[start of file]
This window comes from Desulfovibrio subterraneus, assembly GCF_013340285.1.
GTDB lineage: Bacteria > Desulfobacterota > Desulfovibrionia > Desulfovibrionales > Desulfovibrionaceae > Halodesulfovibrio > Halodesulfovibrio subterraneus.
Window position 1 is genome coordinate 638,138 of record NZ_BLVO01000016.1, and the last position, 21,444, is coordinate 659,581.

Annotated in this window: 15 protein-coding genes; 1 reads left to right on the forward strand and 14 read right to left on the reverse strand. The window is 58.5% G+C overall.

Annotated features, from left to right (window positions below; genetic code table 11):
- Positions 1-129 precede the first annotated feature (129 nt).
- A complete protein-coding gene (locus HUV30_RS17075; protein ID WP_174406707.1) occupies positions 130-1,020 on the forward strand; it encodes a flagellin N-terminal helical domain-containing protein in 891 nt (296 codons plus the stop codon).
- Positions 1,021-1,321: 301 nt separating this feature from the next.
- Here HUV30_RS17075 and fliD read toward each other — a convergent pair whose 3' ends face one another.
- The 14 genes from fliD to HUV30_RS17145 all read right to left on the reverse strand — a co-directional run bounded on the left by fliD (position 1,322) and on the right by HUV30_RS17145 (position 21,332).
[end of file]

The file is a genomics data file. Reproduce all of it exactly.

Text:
This window comes from Desulfovibrio subterraneus, assembly GCF_013340285.1.
GTDB lineage: Bacteria > Desulfobacterota > Desulfovibrionia > Desulfovibrionales > Desulfovibrionaceae > Halodesulfovibrio > Halodesulfovibrio subterraneus.
Window position 1 is genome coordinate 638,138 of record NZ_BLVO01000016.1, and the last position, 21,444, is coordinate 659,581.

Annotated in this window: 15 protein-coding genes; 1 reads left to right on the forward strand and 14 read right to left on the reverse strand. The window is 58.5% G+C overall.

Annotated features, from left to right (window positions below; genetic code table 11):
- Positions 1-129 precede the first annotated feature (129 nt).
- A complete protein-coding gene (locus HUV30_RS17075; protein ID WP_174406707.1) occupies positions 130-1,020 on the forward strand; it encodes a flagellin N-terminal helical domain-containing protein in 891 nt (296 codons plus the stop codon).
- Positions 1,021-1,321: 301 nt separating this feature from the next.
- Here HUV30_RS17075 and fliD read toward each other — a convergent pair whose 3' ends face one another.
- The 14 genes from fliD to HUV30_RS17145 all read right to left on the reverse strand — a co-directional run bounded on the left by fliD (position 1,322) and on the right by HUV30_RS17145 (position 21,332).